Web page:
This post is part of a special report on social innovation from What Matters, McKinsey & Company’s journal of ideas, in which innovators from around the world share their strategies.
I never meant to get into the shoe business and would have said you were crazy if you told me five years ago that’s what I’d be doing today. The idea to start TOMS came during a trip to Argentina back in 2006. I met some volunteers who were holding a shoe drive to collect used or slightly worn shoes for children in the community. One of the volunteers explained that many kids lacked shoes, an absence that not only complicated every aspect of their lives but also exposed them to a wide range of diseases. I spent a few days traveling from village to village, witnessing the real effects of being shoeless: the blisters, the sores, the infections—all the result of the children not being able to protect their feet from the ground. I wanted to do something about it. But what?
Like many would-be philanthropists, my first thought was to tackle the problem head on: I could start my own shoe-based charity, but instead of soliciting shoe donations, I would ask friends and family to donate money to buy the right type of shoes for these children on a regular basis. But, of course, this arrangement would last only as long as I could find donors. That was the traditional model of philanthropy: identify a cause and initiate a never-ending hunt for donors. I wanted something more sustainable. These kids needed more than occasional shoe donations from strangers—they needed a constant, reliable flow.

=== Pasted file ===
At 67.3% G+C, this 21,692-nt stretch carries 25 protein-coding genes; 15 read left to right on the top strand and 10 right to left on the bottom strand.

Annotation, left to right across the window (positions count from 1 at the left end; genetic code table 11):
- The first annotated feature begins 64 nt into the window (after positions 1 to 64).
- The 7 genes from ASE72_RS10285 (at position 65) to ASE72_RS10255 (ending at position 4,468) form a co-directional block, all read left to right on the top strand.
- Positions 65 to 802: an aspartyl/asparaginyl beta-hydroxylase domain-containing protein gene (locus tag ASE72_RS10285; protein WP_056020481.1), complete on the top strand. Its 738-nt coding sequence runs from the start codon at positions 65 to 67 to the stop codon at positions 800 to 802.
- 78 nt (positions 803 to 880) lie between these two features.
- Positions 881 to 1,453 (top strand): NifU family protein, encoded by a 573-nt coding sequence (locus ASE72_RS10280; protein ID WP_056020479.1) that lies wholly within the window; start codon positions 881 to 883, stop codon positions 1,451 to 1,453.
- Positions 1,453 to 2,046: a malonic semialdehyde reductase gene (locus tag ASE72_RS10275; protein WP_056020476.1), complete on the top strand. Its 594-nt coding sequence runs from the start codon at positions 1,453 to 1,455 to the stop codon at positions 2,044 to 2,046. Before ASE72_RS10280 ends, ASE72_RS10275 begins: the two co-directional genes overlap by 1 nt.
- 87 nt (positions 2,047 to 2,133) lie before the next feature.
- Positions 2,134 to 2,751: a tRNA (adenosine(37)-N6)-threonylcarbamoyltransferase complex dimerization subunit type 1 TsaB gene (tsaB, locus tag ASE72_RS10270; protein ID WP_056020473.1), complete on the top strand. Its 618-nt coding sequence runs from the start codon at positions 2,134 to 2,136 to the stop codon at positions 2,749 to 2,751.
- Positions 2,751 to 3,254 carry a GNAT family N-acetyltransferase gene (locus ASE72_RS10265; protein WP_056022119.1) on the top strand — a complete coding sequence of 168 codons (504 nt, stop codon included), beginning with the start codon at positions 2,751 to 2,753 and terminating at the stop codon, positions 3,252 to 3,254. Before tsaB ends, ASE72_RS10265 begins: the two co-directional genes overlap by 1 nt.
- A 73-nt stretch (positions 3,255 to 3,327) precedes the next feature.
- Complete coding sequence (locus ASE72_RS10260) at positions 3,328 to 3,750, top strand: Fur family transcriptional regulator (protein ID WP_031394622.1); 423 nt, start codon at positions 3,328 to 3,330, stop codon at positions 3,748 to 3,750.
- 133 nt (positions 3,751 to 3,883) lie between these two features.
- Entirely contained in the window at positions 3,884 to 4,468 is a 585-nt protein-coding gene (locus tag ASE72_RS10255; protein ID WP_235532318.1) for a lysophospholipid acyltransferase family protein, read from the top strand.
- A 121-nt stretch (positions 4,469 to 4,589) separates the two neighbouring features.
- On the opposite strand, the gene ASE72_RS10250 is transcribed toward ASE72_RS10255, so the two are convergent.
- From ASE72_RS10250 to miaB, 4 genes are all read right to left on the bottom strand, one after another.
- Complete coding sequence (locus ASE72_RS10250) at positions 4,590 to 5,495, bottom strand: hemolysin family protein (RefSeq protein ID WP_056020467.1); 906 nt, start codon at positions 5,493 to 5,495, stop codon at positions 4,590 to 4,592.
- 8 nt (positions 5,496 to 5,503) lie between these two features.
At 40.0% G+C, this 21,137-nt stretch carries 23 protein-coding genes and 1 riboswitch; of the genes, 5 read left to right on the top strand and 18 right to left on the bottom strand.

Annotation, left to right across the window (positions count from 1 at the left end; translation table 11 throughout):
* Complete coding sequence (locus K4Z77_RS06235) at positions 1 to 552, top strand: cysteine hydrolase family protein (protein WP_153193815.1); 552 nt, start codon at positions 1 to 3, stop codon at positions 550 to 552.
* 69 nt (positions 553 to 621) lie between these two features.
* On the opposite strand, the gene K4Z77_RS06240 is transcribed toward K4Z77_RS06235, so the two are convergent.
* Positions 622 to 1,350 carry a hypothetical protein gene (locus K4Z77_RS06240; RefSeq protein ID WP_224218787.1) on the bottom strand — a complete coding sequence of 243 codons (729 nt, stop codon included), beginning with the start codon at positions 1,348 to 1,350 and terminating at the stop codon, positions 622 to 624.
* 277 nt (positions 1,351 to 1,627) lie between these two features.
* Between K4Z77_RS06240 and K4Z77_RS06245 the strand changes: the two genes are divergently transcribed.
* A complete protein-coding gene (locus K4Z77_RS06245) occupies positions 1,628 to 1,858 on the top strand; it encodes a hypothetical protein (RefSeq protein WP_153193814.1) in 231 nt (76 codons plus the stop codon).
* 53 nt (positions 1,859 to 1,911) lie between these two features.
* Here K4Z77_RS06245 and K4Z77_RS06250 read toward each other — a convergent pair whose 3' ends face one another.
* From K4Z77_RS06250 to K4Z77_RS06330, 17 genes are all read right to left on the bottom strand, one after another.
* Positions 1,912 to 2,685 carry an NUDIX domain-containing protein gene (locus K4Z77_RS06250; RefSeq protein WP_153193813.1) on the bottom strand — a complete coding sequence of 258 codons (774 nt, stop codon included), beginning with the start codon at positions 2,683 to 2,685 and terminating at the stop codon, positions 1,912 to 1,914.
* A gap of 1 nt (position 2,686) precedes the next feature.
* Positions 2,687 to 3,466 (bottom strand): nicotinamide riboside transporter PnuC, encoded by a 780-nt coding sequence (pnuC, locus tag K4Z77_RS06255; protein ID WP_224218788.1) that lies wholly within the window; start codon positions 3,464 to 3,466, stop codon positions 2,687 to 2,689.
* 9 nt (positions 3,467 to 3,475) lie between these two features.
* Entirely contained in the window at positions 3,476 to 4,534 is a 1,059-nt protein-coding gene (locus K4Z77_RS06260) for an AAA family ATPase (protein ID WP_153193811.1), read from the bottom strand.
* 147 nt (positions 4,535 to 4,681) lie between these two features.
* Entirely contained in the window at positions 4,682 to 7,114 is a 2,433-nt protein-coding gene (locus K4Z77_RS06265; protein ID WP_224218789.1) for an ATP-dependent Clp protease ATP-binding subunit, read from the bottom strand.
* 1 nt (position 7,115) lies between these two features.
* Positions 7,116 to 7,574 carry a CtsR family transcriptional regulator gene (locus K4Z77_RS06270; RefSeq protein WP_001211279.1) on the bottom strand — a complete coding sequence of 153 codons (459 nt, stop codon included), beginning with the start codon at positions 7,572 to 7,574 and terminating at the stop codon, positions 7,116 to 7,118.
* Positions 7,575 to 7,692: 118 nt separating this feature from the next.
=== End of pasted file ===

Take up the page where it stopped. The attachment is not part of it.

Then I began to look for solutions in the world I already knew— business and entrepreneurship. An idea hit me: Why not create a for-profit business to help provide shoes for these children? It was a simple concept that I call One for One: Sell a pair of shoes today; give a pair of shoes tomorrow. And that’s when TOMS was born.
So far, Toms has given more than two million pairs of new shoes to children in need and recently launched its second One for One product, TOMS Eyewear. TOMS is only one example of a new breed of company that is succeeding at this volatile moment in capitalism. In this fast-paced and constantly mutating world, it is easier than ever to seize the day; but in order to do so, you must play by a new set of rules—because increasingly, the tried-and-true tenets of success are just tried, and not true.
What we’ve found is that TOMS succeeded precisely because we have created a new model. Business and philanthropy are no longer mutually exclusive. We’ve been able to find a sustainable way to give in the areas we serve. Through a simple purchase, a consumer is making a direct impact on someone’s life around the globe. There are no formulas or percentages. It’s simple. You buy something today and help someone tomorrow. One for One.
The giving component of TOMS makes our shoes and eyewear more than a product. They’re a part of a story, a mission, and a movement anyone can join. That, it turns out, is a compelling proposition.